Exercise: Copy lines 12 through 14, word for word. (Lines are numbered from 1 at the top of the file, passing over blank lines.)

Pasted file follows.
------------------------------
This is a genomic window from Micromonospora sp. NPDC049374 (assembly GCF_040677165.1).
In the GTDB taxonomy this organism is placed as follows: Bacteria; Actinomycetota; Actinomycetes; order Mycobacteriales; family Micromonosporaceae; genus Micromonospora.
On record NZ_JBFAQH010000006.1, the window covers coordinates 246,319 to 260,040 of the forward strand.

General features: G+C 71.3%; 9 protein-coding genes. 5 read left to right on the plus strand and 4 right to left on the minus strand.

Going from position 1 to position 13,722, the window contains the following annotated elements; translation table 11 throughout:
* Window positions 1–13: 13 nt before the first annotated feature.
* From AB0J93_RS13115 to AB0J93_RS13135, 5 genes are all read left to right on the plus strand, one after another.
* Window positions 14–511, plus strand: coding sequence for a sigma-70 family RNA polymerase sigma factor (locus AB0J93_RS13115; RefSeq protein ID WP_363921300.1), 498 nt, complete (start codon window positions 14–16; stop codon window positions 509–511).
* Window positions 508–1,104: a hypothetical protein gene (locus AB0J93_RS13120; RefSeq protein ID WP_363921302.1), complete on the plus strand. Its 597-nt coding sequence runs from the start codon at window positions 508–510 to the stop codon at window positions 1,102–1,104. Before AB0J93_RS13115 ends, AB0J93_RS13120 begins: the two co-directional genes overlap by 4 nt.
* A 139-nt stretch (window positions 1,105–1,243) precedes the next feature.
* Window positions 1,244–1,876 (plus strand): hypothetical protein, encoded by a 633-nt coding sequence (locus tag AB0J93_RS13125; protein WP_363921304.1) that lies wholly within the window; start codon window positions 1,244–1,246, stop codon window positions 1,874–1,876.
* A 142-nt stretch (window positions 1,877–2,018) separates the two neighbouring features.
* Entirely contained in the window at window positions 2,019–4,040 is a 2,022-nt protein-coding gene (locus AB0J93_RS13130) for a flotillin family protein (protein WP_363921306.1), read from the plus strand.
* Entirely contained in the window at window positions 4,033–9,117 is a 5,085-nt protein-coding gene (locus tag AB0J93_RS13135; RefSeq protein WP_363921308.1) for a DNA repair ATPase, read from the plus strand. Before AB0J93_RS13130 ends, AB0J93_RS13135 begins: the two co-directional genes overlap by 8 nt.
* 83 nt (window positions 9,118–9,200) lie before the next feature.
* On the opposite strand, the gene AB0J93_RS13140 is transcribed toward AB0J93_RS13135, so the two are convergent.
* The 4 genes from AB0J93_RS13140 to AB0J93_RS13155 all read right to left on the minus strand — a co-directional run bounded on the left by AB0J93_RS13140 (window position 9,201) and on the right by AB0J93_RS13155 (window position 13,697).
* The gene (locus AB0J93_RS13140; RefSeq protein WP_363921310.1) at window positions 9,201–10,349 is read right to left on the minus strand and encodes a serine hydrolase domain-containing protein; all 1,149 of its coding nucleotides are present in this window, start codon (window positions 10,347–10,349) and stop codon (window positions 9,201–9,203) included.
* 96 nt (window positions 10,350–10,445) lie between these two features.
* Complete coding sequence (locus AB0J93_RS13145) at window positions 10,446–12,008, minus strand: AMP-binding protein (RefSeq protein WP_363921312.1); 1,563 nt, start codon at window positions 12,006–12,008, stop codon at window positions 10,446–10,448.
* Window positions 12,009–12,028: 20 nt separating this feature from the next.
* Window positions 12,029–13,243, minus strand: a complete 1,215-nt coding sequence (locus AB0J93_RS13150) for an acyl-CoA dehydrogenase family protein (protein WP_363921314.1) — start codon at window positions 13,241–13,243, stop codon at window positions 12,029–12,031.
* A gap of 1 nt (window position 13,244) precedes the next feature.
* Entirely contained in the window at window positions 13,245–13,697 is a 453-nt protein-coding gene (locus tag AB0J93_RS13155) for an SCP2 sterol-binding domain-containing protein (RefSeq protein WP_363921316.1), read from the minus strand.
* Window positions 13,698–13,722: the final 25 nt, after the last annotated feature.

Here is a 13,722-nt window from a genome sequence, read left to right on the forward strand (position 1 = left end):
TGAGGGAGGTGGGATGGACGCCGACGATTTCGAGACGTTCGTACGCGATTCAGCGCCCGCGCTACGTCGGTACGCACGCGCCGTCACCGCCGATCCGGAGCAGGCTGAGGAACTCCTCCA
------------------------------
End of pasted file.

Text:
* A 142-nt stretch (window positions 1,877–2,018) separates the two neighbouring features.
* Entirely contained in the window at window positions 2,019–4,040 is a 2,022-nt protein-coding gene (locus AB0J93_RS13130) for a flotillin family protein (protein WP_363921306.1), read from the plus strand.
* Entirely contained in the window at window positions 4,033–9,117 is a 5,085-nt protein-coding gene (locus tag AB0J93_RS13135; RefSeq protein WP_363921308.1) for a DNA repair ATPase, read from the plus strand. Before AB0J93_RS13130 ends, AB0J93_RS13135 begins: the two co-directional genes overlap by 8 nt.